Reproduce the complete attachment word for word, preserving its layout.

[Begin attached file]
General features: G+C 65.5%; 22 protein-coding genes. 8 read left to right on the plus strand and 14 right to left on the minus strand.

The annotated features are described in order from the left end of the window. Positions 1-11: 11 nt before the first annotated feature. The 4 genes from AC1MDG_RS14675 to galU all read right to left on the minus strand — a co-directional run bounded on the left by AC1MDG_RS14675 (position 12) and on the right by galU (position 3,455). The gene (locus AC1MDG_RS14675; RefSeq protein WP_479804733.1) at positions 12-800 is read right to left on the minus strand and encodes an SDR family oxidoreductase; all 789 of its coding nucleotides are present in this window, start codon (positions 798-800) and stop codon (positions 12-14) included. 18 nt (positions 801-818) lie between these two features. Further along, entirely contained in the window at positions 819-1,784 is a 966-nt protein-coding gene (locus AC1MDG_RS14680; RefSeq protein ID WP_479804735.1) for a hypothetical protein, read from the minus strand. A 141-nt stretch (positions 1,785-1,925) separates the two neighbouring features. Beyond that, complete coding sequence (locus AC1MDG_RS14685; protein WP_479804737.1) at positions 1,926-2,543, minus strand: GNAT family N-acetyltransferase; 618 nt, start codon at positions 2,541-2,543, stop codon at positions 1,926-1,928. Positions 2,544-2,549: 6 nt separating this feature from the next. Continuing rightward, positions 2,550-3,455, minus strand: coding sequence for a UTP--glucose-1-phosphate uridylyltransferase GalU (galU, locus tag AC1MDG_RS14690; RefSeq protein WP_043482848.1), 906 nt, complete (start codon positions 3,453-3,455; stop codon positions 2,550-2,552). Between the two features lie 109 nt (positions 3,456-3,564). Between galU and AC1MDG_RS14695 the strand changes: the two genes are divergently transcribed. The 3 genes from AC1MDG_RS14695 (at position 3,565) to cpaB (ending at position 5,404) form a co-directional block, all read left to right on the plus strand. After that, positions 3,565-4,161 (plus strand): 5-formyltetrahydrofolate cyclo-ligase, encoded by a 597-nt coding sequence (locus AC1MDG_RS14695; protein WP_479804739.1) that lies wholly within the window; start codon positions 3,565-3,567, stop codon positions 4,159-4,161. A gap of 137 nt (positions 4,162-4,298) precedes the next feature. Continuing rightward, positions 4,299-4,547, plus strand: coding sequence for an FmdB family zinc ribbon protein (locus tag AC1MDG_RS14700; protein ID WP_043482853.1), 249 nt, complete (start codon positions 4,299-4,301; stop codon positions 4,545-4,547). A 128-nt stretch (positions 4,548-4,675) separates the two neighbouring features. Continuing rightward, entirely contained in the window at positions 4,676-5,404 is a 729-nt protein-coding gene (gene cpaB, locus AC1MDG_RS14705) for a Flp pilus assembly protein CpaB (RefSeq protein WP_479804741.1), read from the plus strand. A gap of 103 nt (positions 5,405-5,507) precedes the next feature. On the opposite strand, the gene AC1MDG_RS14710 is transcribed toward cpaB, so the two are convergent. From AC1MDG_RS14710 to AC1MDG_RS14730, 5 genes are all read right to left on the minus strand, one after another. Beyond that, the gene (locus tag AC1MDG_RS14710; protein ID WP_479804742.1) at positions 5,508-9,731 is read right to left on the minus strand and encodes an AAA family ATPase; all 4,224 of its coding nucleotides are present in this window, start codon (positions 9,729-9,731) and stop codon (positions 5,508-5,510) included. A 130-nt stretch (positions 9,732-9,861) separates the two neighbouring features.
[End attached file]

General features: G+C 65.5%; 22 protein-coding genes. 8 read left to right on the plus strand and 14 right to left on the minus strand.

The annotated features are described in order from the left end of the window. Positions 1-11: 11 nt before the first annotated feature. The 4 genes from AC1MDG_RS14675 to galU all read right to left on the minus strand — a co-directional run bounded on the left by AC1MDG_RS14675 (position 12) and on the right by galU (position 3,455). The gene (locus AC1MDG_RS14675; RefSeq protein WP_479804733.1) at positions 12-800 is read right to left on the minus strand and encodes an SDR family oxidoreductase; all 789 of its coding nucleotides are present in this window, start codon (positions 798-800) and stop codon (positions 12-14) included. 18 nt (positions 801-818) lie between these two features. Further along, entirely contained in the window at positions 819-1,784 is a 966-nt protein-coding gene (locus AC1MDG_RS14680; RefSeq protein ID WP_479804735.1) for a hypothetical protein, read from the minus strand. A 141-nt stretch (positions 1,785-1,925) separates the two neighbouring features. Beyond that, complete coding sequence (locus AC1MDG_RS14685; protein WP_479804737.1) at positions 1,926-2,543, minus strand: GNAT family N-acetyltransferase; 618 nt, start codon at positions 2,541-2,543, stop codon at positions 1,926-1,928. Positions 2,544-2,549: 6 nt separating this feature from the next. Continuing rightward, positions 2,550-3,455, minus strand: coding sequence for a UTP--glucose-1-phosphate uridylyltransferase GalU (galU, locus tag AC1MDG_RS14690; RefSeq protein WP_043482848.1), 906 nt, complete (start codon positions 3,453-3,455; stop codon positions 2,550-2,552). Between the two features lie 109 nt (positions 3,456-3,564). Between galU and AC1MDG_RS14695 the strand changes: the two genes are divergently transcribed. The 3 genes from AC1MDG_RS14695 (at position 3,565) to cpaB (ending at position 5,404) form a co-directional block, all read left to right on the plus strand. After that, positions 3,565-4,161 (plus strand): 5-formyltetrahydrofolate cyclo-ligase, encoded by a 597-nt coding sequence (locus AC1MDG_RS14695; protein WP_479804739.1) that lies wholly within the window; start codon positions 3,565-3,567, stop codon positions 4,159-4,161. A gap of 137 nt (positions 4,162-4,298) precedes the next feature. Continuing rightward, positions 4,299-4,547, plus strand: coding sequence for an FmdB family zinc ribbon protein (locus tag AC1MDG_RS14700; protein ID WP_043482853.1), 249 nt, complete (start codon positions 4,299-4,301; stop codon positions 4,545-4,547). A 128-nt stretch (positions 4,548-4,675) separates the two neighbouring features. Continuing rightward, entirely contained in the window at positions 4,676-5,404 is a 729-nt protein-coding gene (gene cpaB, locus AC1MDG_RS14705) for a Flp pilus assembly protein CpaB (RefSeq protein WP_479804741.1), read from the plus strand. A gap of 103 nt (positions 5,405-5,507) precedes the next feature. On the opposite strand, the gene AC1MDG_RS14710 is transcribed toward cpaB, so the two are convergent. From AC1MDG_RS14710 to AC1MDG_RS14730, 5 genes are all read right to left on the minus strand, one after another. Beyond that, the gene (locus tag AC1MDG_RS14710; protein ID WP_479804742.1) at positions 5,508-9,731 is read right to left on the minus strand and encodes an AAA family ATPase; all 4,224 of its coding nucleotides are present in this window, start codon (positions 9,729-9,731) and stop codon (positions 5,508-5,510) included. A 130-nt stretch (positions 9,732-9,861) separates the two neighbouring features.